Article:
The list of options available to the ruling class is rapidly shrinking. But desperate times call for desperate measures. As the engines of the world economy sputter and stall, the previously unthinkable becomes thinkable.

HSBC’s Mr. King says the global authorities face awful choices if the world economy hits the reefs in its current condition. The last resort may have to be “helicopter money,” a radically different form of QE that injects money directly into the veins of economy by funding government spending.

It is a Rubicon that no central bank wishes to cross, though the Bank of Japan is already in up to the knees.

. . . As Mr. King puts it acidly, “Many—including the owner of the Titanic—thought it was unsinkable; its designer, however, was quick to point out that ‘She is made of iron, sir, I assure you she can.’”

Iceberg ahead

Despite the occasional bravado and hubris displayed by political representatives of the capitalist class, the more serious bourgeois commentators can see the imminent dangers within the global economy. Indeed, even the normally arrogant David Cameron demonstrated an uncharacteristic display of foresight late last year, talking about the “red warning lights flashing on the dashboard of the global economy.”

Indeed, such a spark to reignite the flames of crisis could come sooner than expected, with the threat of contagion looming over Europe as the latest developments in Greek saga unfold this month.

As the Economist sought to remind its readers this week:

Inevitably fragilities remain. Europe is deep in debt and dependent on exports. Japan cannot get inflation to take hold. Wage growth could quickly dent corporate earnings and valuations in America. Emerging economies, which accounted for the bulk of growth in the post-crisis years, have seen better days. The economies of both Brazil and Russia are expected to shrink this year. Poor trade data suggest that Chinese growth may be slowing faster than the government wishes.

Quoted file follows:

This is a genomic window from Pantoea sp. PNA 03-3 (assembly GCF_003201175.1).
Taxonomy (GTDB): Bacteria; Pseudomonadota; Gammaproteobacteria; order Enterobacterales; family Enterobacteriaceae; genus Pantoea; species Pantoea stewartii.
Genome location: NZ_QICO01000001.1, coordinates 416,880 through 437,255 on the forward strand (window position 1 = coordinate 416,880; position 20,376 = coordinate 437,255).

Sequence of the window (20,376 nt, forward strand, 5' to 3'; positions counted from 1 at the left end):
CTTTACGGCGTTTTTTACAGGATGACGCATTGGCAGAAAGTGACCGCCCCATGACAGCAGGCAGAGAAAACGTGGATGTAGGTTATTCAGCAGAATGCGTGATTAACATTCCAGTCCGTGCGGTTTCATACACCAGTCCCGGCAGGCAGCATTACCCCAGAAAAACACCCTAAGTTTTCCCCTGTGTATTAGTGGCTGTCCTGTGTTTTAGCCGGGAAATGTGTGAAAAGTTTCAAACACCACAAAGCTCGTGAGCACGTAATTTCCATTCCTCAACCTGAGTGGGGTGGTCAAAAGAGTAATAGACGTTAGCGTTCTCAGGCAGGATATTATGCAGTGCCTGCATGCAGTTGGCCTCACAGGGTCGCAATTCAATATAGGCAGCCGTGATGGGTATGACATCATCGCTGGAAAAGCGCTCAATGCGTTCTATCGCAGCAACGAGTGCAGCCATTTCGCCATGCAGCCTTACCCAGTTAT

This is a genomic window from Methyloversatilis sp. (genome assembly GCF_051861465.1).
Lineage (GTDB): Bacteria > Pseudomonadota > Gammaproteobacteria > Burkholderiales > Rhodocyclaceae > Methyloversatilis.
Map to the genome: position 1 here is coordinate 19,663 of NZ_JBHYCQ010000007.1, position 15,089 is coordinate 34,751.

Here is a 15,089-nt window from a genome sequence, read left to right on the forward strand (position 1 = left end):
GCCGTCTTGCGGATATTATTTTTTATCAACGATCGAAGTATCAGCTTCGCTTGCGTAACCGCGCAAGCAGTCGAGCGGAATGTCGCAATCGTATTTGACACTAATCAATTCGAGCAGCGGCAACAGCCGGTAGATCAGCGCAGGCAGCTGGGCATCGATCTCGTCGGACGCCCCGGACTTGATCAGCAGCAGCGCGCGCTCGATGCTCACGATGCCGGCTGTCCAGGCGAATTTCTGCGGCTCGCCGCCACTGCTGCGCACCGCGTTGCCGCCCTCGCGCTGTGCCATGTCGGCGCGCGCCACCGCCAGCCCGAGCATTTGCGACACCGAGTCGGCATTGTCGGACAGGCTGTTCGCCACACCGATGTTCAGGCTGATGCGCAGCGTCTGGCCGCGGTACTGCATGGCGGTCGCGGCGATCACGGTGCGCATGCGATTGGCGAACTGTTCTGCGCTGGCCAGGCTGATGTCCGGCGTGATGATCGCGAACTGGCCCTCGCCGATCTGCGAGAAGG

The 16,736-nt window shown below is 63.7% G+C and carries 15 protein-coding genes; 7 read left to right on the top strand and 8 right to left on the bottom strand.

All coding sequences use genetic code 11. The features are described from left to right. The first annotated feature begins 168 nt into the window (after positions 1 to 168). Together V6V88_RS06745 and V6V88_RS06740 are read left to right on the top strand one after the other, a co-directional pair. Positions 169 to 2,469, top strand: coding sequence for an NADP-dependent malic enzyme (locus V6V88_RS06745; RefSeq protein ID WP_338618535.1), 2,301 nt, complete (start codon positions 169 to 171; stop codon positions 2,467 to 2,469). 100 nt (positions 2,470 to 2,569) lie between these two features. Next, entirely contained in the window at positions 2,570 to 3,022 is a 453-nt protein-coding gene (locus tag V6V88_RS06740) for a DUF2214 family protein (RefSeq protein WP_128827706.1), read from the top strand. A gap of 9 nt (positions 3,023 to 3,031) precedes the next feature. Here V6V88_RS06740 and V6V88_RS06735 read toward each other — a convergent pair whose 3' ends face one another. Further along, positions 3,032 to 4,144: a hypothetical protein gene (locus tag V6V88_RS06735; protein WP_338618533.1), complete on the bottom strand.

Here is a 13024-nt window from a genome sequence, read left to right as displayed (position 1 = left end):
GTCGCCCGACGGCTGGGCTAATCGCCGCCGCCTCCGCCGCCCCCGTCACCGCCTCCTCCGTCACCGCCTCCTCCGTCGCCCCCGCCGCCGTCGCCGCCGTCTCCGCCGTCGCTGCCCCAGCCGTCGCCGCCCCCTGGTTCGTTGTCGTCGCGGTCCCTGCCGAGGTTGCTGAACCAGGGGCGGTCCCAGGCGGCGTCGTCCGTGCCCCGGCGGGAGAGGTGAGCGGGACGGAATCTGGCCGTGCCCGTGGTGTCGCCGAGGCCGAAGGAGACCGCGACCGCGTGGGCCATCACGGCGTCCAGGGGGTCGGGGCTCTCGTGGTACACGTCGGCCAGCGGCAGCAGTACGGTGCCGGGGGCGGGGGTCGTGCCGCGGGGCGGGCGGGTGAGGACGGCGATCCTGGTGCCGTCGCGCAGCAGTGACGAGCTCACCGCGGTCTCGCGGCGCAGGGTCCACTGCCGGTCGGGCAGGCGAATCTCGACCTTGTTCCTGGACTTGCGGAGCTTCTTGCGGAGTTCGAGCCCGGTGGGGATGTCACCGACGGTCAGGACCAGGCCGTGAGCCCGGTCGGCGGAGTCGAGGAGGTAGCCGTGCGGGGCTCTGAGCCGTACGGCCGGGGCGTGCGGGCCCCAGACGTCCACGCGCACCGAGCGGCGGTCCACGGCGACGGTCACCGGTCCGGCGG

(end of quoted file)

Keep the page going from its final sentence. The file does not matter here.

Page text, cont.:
If any of these worries causes a downturn the world will be in a rotten position to do much about it. Rarely have so many large economies been so ill-equipped to manage a recession, whatever its provenance . . . (The Economist, June 13, 2015)

However, it is not that the advanced capitalist countries are simply poorly-prepared for the next recession; in reality, they never recovered from the last one. The bourgeois academics, commentators, and political representatives, unable to explain the true cause of the last crisis, have been equally unable to solve the problems facing the world economy. Indeed, how can a doctor be expected to cure a patient, when he/she is not even able to correctly diagnose the disease?

As the Marxists have explained elsewhere, the crisis of 2008 was not merely the product of a financial or banking crisis, but was the expression of an organic crisis of capitalism—a qualitative tipping point in the system, following decades of contradictions pilling up upon each other.

In final analysis, despite years of throwing everything but the kitchen sink at the problem, none of these fundamental contradictions in the world economy have been solved by the actions of the capitalists. At root lies the enormous contradiction of overproduction within the global economy, the symptoms of which can be increasingly seen everywhere: from the vast accumulation of idle cash by big businesses across the world, to the extraordinary low levels of capacity utilization in the advanced capitalist countries, and the eye-watering buildup of public and private debt in all countries.

Without a map or a compass, the ruling class has stumbled empirically from one phase of the crisis to the next, constantly just kicking the can down the road and delaying the inevitable Day of Judgment. Indeed, the current stalemate and standoff between Greece and the Troika—of the IMF, ECB, and European Commission—is a stark reminder that, despite everything, nothing has been resolved; and, importantly, nothing will, or can, be resolved within the confines of capitalism.

“Socialism or barbarism”—these are the only options facing society. Never has Rosa Luxemburg’s revolutionary aphorism been more apt.

June 16, 2015